Ethical Performance
inside intelligence for responsible business


Big firms adopt new voice

April 2010

Large mainstream companies are beginning to use the bright and breezy language of ‘alternative’ businesses when talking about their corporate responsibility programmes, reports a communications expert in the field.

Brendan May, founder of the new Robertsbridge Group consultancy and a sustainability adviser to the global public relations group Weber Shandwick, says big businesses with extensive sustainability programmes are starting to communicate them in the informal manner of pioneers such as The Body Shop, Innocent and Ben & Jerry’s.

‘They’re using the very same language that people like Innocent were using five years ago,’ May told last month’s Base conference in London.

‘There’s an authenticity, lack of pomposity and transparency of communication that seems to be appearing by osmosis into businesses that are a lot more traditional than the newer companies they are emulating.

‘The approach is less formal, more engaging and less text-heavy – and there’s no doubt that newer companies such as The Body Shop have influenced the ways in which older companies are now communicating on sustainability.’

May said one example of a company taking this route is Unilever, which has recently made efforts to project its sustainability programmes in a more appealing way.

This includes using a puppet PG Tips monkey to explain a link-up with the Rainforest Alliance on ethically sourced tea. A well-illustrated section of the company’s UK website begins with the monkey saying: ‘Hurrah! After two years working with our friends at Rainforest Alliance, we’re proud to say that the tea in the nation’s favourite cuppa is now fully certified.’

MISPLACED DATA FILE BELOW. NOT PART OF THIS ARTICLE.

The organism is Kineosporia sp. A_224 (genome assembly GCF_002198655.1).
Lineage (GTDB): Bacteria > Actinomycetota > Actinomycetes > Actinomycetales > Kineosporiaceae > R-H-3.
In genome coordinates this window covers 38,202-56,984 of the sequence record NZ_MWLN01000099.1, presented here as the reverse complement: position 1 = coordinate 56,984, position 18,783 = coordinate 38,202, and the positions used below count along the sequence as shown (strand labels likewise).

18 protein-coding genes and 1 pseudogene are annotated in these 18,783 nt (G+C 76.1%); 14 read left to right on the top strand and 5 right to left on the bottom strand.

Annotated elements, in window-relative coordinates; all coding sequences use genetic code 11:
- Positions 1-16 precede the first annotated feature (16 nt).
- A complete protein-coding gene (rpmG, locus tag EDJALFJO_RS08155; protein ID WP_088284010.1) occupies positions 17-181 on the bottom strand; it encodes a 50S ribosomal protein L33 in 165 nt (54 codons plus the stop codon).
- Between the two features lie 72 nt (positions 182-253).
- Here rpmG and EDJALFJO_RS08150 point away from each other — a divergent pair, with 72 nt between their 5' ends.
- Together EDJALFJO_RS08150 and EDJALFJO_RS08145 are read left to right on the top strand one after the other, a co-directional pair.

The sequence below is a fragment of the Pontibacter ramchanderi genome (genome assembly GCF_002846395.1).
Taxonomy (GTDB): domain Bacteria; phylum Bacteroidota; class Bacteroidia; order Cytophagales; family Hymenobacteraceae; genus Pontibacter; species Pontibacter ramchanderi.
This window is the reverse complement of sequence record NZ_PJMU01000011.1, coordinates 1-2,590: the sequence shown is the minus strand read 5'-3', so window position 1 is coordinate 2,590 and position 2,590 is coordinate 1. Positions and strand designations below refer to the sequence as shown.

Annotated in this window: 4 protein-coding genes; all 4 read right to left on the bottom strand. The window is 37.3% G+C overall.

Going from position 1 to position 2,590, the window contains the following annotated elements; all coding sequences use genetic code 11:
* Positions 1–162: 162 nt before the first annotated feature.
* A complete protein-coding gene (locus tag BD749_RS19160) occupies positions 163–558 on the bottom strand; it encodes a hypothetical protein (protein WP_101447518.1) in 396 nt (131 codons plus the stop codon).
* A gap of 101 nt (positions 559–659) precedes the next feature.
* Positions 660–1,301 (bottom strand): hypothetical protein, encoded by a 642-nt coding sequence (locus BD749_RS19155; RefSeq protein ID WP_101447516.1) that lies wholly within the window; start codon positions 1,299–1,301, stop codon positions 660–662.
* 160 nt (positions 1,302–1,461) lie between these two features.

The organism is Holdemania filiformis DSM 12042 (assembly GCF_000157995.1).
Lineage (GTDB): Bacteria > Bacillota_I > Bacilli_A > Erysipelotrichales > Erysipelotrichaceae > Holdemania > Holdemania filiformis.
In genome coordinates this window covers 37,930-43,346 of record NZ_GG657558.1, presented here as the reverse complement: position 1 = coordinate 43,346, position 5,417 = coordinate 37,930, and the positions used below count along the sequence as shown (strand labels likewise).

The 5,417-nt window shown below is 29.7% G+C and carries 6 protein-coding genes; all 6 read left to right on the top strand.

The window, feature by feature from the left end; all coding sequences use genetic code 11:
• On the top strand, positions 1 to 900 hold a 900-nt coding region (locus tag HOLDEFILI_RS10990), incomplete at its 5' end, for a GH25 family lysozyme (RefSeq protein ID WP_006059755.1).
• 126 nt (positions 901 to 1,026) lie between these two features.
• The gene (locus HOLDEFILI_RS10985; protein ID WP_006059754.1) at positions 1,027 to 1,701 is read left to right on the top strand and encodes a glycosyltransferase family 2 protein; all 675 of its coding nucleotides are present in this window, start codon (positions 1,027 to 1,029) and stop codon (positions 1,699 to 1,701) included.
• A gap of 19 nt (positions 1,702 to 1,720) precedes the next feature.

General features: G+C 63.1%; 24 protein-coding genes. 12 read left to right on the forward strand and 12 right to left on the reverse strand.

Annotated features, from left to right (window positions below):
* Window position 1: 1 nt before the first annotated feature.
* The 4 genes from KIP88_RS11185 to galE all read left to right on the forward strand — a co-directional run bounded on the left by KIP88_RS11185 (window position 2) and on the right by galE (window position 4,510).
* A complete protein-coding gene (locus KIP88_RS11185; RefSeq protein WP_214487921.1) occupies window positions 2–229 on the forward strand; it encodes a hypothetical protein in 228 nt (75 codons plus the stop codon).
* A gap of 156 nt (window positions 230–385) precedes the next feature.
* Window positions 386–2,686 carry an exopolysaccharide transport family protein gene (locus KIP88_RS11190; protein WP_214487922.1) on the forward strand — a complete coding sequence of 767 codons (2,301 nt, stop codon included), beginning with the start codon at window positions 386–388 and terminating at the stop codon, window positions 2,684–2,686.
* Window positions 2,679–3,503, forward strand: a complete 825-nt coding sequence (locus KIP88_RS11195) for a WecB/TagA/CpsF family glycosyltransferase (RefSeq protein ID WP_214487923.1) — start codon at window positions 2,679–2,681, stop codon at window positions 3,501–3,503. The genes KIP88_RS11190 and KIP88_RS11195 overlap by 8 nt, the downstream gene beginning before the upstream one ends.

May also praised Timberland for taking a leaf out of the pioneers’ book by introducing a brighter, more innovative approach to the way it communicates, including in its annual CSR report.

He told EP the trend was part of an acknowledgment that companies must emphasise their social and environmental credentials in a more lively way than they might tackle other areas.  ‘All the big companies are mainstreaming sustainability, and once you do that on a massive scale you want to bring the story to life in a very accessible and exciting way,’ he said. ‘It’s got to be honest, open and fun. That means talking to people in a real way, rather than adopting marketing speak – which is something companies like The Body Shop have done well.’

May said a more down-to-earth, transparent approach helps to communicate better the nuances of complex CSR programmes. ‘It’s hard for the big companies to be like that, but they are importing the lessons of those new brands and taking it on board.’

Rachel Woods, director of the communications consultancy Hill & Knowlton, said the trend was to be welcomed. ‘Compelling storytelling has always been an essential aspect of corporate responsibility, and organizations need to make their policies and practices understandable to all audiences, from expert special interest groups to the man on the street,’ she said.

‘But companies must talk in their own language. Their words and tone of voice must feel real.  Anything too forced just looks and sounds false.’

Robertsbridge Group | Global | Communication

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